Swanwick, UK, February 11th 2016
Ockham Biotech Limited, a UK based developer of products for the treatment of chronic obstructive pulmonary disease (COPD) and for cystic fibrosis (CF) today announces the results of a study of their patent protected inhaled heparin.
Conducted in Rome, at the IRCCS San Raffaele Pisana hospital, the Phase IIB study investigated the influence of inhaled heparin over 21 days on pulmonary function and exercise capacity amongst 24 moderate to severe COPD patients. Safety parameters were also studied.
The results of this study showed significant increases in lung function as measured by forced expiratory volume in one second (FEV1) and forced vital capacity (FVC), and significantly reduced air trapping as measured by inspiratory capacity (IC), total lung capacity (TLC) and residual volume (RV) against placebo. These results were maintained for at least 7 days after treatment was stopped. Importantly, exercise parameters showed a clinically significant improvement in the distance covered during a 6 minute walking test and a significant reduction in post-exercise dyspnoea.
Inhaled heparin did not induce any serious adverse events, nor were there any negative influences on cardiovascular, coagulation or respiratory parameters during, or after, the study.
Commenting on the results of the study, Professor Mario Cazzola, Chief, Unit of Respiratory Clinical Pharmacology, University of Rome Tor Vergata, stated:
“These results show that inhaled, nebulised unfractionated heparin improves the pulmonary function, air trapping, exercise capacity and dyspnoea in patients with severe COPD, with no significant changes in blood coagulation parameters and a good safety profile. We believe that this development could be a major step forward in helping treat these patients by reducing the risk of exacerbations and hence reducing hospital admissions.”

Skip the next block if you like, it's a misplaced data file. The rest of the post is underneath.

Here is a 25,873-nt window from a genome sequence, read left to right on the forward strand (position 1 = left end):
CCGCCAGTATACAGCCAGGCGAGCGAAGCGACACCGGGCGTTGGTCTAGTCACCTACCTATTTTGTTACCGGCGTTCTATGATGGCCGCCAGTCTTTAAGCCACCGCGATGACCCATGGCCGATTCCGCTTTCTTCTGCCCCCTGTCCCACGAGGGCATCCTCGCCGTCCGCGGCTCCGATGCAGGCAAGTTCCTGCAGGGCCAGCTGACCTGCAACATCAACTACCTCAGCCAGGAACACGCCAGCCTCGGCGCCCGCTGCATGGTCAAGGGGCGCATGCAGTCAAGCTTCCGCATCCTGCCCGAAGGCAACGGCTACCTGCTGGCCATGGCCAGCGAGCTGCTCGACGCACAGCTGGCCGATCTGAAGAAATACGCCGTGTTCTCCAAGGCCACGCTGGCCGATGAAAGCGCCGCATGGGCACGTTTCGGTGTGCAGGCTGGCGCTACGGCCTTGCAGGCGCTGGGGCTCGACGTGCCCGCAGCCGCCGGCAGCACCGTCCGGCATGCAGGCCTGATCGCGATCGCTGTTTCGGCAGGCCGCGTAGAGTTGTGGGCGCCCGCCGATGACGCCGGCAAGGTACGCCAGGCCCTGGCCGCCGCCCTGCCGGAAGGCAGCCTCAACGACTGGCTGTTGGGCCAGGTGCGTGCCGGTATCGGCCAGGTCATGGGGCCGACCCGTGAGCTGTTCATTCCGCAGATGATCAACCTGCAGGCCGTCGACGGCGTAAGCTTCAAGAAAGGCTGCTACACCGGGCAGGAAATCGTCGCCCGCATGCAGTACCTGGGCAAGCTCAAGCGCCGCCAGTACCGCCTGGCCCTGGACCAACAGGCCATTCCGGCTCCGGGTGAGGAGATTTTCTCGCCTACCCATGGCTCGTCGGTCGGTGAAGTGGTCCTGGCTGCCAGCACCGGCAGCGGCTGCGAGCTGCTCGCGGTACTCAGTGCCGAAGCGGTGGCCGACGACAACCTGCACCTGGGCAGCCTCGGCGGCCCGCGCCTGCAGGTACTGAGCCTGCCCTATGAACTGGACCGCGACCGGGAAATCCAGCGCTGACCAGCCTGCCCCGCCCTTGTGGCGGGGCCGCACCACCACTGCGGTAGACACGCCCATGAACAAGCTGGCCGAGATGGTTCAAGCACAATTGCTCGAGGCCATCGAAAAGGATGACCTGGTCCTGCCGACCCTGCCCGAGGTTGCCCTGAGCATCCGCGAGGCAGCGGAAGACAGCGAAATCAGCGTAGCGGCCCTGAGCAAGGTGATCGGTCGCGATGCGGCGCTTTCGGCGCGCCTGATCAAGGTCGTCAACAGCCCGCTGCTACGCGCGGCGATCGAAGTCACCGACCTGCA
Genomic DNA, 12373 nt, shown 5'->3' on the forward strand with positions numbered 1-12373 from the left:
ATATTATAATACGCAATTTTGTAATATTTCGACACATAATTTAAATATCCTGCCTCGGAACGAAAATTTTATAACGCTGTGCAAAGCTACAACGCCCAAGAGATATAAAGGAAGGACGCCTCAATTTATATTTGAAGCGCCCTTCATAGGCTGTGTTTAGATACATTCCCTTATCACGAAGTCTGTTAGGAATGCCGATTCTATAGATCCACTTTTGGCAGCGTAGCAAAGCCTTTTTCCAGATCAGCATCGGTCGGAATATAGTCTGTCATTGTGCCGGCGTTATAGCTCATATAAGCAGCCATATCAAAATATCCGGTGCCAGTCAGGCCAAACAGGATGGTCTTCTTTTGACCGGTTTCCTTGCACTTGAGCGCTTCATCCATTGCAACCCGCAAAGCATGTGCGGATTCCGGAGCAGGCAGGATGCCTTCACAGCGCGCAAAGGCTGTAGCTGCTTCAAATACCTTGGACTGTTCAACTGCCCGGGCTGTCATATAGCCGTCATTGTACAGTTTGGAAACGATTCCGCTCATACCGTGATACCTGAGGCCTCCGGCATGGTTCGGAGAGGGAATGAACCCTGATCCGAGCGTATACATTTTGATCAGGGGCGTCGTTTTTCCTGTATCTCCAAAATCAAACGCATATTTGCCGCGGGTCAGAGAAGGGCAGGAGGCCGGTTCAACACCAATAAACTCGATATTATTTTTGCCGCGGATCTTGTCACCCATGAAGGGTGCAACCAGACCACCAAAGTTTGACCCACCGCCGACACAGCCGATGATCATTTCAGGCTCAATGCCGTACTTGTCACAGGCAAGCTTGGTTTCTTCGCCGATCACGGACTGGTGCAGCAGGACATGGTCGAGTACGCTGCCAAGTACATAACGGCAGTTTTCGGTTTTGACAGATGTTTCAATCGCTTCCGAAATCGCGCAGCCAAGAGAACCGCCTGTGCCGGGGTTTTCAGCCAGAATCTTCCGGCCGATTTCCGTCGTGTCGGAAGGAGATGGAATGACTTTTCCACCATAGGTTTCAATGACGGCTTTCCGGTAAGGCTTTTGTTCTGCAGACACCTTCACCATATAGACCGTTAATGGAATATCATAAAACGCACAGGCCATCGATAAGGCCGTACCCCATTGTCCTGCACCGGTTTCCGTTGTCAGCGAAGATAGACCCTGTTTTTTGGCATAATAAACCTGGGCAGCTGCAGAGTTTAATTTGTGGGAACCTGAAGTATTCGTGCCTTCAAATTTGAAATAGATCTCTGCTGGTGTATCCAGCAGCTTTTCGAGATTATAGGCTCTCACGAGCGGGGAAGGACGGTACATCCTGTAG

Professor Janis Shute, scientific director of Ockham, commented:-
“We are really excited by the significant findings from the study which builds on the extensive preclinical work we have undertaken with unfractionated heparin. There is the distinct potential for modification of the COPD disease process and getting closer to the goal of alleviating symptoms in these difficult to treat patients”.
For more details, please contact
Andy Short, CEO and Chairman
The first European patent on the use of inhaled heparin as a mono-therapy (No: 03/068187) was granted to Ockham in 2008. The patent was subsequently opposed by Vectura PLC and was revoked at first instance by the Opposition Division of the European Patent Office in 2011.
In March 2013, the Technical Board of Appeal set aside the first instance decision of the Opposition Division and maintained a European patent with claims directed to administration of heparin via inhalation, intranasally or instillation.